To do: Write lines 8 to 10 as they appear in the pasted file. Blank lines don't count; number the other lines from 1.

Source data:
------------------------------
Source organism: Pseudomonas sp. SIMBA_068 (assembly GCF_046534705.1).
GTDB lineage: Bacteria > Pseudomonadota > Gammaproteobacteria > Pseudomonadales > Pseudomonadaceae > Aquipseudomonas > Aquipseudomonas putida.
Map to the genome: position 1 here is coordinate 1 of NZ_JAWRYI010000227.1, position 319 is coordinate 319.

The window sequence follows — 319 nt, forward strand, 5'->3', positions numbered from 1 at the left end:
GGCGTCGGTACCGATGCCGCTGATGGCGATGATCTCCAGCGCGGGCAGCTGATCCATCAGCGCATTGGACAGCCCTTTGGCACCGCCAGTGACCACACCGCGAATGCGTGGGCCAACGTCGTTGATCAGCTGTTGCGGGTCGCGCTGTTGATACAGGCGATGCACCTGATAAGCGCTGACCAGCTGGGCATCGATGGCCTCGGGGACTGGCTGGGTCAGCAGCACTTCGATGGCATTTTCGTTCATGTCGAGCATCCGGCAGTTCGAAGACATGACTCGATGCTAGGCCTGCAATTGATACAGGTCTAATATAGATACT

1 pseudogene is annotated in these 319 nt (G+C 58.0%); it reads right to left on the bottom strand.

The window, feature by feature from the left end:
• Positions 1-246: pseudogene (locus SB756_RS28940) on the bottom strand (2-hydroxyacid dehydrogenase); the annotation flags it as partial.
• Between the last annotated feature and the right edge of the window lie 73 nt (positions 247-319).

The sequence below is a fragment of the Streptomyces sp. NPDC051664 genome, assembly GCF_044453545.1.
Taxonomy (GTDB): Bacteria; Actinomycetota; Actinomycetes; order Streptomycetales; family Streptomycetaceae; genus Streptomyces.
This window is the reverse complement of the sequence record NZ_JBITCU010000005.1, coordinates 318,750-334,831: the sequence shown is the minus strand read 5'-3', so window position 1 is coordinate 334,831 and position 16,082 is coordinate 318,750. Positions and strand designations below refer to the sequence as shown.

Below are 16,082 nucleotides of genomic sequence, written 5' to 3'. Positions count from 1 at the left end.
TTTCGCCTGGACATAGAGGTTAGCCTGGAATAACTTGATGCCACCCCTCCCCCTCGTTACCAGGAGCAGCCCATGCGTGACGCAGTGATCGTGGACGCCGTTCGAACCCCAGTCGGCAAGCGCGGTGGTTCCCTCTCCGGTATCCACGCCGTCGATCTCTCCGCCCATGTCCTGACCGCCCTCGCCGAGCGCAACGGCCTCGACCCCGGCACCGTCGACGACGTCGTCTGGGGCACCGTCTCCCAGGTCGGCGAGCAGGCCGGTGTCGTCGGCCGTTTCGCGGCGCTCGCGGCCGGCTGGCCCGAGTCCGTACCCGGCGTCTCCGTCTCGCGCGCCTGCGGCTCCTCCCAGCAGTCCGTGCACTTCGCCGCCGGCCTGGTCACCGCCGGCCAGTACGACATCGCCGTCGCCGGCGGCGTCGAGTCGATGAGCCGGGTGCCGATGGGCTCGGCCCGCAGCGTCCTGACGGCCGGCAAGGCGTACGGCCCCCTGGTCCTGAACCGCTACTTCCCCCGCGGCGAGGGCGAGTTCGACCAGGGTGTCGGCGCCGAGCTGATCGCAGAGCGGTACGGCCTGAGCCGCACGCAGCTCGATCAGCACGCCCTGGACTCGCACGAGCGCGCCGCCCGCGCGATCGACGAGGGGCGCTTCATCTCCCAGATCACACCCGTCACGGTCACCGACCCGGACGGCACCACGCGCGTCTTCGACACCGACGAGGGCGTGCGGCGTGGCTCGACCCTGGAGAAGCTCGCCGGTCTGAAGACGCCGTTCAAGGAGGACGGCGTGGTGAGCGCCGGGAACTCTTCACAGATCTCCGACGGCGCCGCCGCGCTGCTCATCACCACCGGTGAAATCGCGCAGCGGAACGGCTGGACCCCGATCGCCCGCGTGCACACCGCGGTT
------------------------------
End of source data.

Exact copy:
• Positions 1-246: pseudogene (locus SB756_RS28940) on the bottom strand (2-hydroxyacid dehydrogenase); the annotation flags it as partial.
• Between the last annotated feature and the right edge of the window lie 73 nt (positions 247-319).

The sequence below is a fragment of the Streptomyces sp. NPDC051664 genome, assembly GCF_044453545.1.